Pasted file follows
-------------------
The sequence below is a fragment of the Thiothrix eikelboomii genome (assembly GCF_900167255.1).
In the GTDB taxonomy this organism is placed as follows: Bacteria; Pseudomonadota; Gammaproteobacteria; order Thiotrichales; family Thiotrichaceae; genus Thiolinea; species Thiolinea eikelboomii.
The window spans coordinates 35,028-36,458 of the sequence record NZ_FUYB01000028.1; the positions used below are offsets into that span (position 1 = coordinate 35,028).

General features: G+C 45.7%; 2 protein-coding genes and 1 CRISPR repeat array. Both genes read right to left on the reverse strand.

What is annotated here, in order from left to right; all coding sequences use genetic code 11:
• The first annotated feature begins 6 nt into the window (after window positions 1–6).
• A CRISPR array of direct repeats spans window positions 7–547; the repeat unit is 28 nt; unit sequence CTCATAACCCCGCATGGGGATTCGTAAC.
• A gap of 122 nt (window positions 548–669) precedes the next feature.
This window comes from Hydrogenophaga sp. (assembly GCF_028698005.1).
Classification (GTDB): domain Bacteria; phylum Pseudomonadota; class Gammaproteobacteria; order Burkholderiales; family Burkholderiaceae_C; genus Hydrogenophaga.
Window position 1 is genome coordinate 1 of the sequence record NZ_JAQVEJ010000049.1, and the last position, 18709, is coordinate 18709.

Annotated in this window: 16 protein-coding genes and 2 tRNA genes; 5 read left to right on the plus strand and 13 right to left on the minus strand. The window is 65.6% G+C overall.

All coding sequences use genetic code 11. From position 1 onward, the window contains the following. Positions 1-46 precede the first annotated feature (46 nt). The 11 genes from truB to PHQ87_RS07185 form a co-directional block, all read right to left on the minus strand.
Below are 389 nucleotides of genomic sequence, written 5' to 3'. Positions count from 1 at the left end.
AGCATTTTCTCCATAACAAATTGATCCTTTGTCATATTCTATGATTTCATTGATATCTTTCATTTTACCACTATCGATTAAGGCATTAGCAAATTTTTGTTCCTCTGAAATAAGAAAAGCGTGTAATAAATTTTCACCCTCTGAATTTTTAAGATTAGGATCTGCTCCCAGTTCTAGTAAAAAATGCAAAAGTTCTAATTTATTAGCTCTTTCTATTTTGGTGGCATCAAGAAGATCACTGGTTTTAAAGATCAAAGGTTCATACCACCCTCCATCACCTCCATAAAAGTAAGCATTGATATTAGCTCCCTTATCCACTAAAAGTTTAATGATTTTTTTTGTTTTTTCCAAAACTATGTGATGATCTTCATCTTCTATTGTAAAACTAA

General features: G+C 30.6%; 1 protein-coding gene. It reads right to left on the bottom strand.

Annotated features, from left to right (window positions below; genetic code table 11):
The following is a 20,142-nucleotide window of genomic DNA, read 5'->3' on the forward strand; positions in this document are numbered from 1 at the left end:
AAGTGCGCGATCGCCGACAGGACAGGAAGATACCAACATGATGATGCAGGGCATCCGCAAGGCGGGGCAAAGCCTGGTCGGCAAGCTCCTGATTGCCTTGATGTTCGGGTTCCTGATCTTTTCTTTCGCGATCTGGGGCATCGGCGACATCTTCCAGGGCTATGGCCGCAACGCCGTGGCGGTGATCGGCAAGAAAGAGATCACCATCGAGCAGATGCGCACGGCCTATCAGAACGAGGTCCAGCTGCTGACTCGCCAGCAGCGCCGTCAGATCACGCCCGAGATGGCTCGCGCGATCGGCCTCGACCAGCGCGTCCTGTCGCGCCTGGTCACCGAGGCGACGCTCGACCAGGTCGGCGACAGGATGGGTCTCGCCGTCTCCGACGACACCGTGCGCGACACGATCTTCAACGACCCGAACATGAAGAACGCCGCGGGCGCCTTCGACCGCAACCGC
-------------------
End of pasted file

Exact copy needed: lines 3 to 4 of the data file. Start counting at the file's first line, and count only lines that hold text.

The window spans coordinates 35,028-36,458 of the sequence record NZ_FUYB01000028.1; the positions used below are offsets into that span (position 1 = coordinate 35,028).

General features: G+C 45.7%; 2 protein-coding genes and 1 CRISPR repeat array. Both genes read right to left on the reverse strand.